BAZZA: Plains Rangers player Barrie Hawkes has been playing football for 50 years. Photos Troy Baker D8851-005/016

FOR the 64-year-old Plains Rangers player affectionately known as Bazza, the Grey Fox, or, “by the occasional discourteous opponent,” as Grandad, the game often coined ‘the beautiful game,’ is indeed, exactly that.

Barrie Hawkes considers himself lucky. First taking up soccer as an Invercargill schoolboy nearly 50 years ago, Barrie is still playing soccer today; first division, for his team of the past 27 years, the Plains Rangers.

“I don’t play every game anymore,” says Barrie who has been tailing off the Saturday fixtures that have dominated winter months for most of his life. “I play when I’m needed.”

But for the 64-year-old defender, passion for the game remains undiminished.

“It’s a great game, a fast-moving game of skill. That’s the standout for me,” Barrie says.

“And size doesn’t matter. You can be big and strong, or small. It’s the skill that will count.”

Apart from playing himself, the Awakeri Primary School teacher has also been responsible for igniting a passion for the game among younger generations. Nurturing a love of football within his own family – with all four of his and wife Rose’s now grownup sons being soccer players – Barrie is also well known in the Awakeri community for his many years of service in the Awakeri Junior Football Club.

President of the club (which currently fields 12 teams) for the past 31 years, and additionally, coaching for 15 of those years, Barrie has been fostering the sport in the Awakeri community for more than three decades.

It’s been a good fit for a teacher, he says. “I’ve loved being able to share enthusiasm for football with the students. It’s been a cool thing, a good way to interact with the kids and it’s also another tool to teach with.” It’s a role he says he’s going to miss come the end of the year.

Thirty-three years after moving to the Eastern Bay to take up his position at the school, Barrie will retire from his teaching post at the end of this year.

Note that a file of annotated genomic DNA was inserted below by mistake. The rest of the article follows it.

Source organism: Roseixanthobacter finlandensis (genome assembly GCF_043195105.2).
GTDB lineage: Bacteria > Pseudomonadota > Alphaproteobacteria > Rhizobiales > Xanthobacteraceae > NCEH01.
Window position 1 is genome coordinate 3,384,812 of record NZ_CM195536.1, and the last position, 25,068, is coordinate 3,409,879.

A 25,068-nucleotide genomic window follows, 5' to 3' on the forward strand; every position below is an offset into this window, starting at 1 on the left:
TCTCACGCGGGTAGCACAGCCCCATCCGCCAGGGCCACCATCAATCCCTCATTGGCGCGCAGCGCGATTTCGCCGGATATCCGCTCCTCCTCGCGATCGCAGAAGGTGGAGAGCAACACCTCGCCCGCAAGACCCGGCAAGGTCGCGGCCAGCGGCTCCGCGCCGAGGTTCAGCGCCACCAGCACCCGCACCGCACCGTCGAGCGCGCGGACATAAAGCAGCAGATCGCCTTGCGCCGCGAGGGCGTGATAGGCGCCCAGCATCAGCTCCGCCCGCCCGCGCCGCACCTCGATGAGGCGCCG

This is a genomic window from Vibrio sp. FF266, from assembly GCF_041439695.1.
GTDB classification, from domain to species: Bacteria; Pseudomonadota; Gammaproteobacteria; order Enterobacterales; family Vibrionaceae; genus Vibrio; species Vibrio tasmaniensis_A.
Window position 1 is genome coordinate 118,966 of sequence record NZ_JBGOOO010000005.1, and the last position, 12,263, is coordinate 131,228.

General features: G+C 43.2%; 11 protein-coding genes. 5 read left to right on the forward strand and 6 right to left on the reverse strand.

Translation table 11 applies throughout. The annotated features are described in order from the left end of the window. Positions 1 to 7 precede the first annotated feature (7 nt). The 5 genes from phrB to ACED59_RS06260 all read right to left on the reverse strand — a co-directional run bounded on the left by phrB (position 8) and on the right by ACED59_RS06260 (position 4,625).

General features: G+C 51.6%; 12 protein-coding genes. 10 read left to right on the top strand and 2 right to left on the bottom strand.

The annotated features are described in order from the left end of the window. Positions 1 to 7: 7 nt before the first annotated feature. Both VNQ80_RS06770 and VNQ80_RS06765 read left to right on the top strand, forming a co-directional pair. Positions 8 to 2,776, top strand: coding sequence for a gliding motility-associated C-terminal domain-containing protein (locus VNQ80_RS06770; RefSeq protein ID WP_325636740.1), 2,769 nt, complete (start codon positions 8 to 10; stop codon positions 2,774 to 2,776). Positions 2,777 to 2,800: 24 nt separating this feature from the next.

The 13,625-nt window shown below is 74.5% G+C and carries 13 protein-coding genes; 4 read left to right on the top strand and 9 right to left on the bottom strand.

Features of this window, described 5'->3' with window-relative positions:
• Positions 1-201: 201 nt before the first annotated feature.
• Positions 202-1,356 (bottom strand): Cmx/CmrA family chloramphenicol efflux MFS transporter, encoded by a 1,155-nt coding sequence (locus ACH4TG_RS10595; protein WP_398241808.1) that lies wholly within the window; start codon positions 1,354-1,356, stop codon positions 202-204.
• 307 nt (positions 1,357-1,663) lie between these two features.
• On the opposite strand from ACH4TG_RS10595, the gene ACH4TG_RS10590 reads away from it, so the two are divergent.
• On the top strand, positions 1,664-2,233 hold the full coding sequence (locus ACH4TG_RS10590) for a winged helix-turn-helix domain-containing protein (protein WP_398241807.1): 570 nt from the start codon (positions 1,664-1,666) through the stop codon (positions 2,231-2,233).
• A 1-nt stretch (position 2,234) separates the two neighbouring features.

“I haven’t yet formally resigned but it’s common knowledge that I’m going to,” he says.

And along with it, he will also be stepping down from his long-time presidency of the junior football club, which is based at the school.

His many years with the club will be cherished, he says. “There’ve been so many highlights for me over the years. It’s always such a pleasure to watch talented players much later on who I saw start out in the Awakeri Juniors years ago.”

Barrie says his own soccer career has included just one gap, a long break of six years when his children were very small.

“When we arrived in Awakeri in 1986, I thought I’d given it up,” he says. But as his sons grew, becoming enamoured with the game themselves, Barrie says he was lured back to the game and found that he “loved it more than ever”.

The following years would see he and his sons playing together on the same team, all members of the Plains Rangers at some point or another. “A fantastic experience” he says.

Barrie considers himself lucky to have never suffered the serious type of injury that often retires older soccer players. “I’ve broken a few bones in my feet over the years but nothing that’s ever put me out for more than a few weeks.”

And his love for the beautiful game, extends far outside the Eastern Bay. An avid supporter of The Phoenix, Barrie tries to get to see their games when he can, and he keeps a keen eye on any international club featuring New Zealand players – “currently West Ham United and Burnley,” he says. But, above all stands his fondness for and allegiance to his own club, the Plains Rangers.

“It really is a great club,” he says. “Plains Rangers is very inclusive, social, and it’s been such a pleasure to play alongside a lot of the players over the years such as Aaron Muggeridge, and Christian Wetting”.

Barrie says of the club president and coach who has been playing for the club since he was 15-years-old. “They’ve got the passion, like me.”

Like the slogan on a shirt gifted to Barrie whose message he reckons is “pretty much right,” Barrie is continuing to live his life by the motto, “Football is life … The rest is merely details”.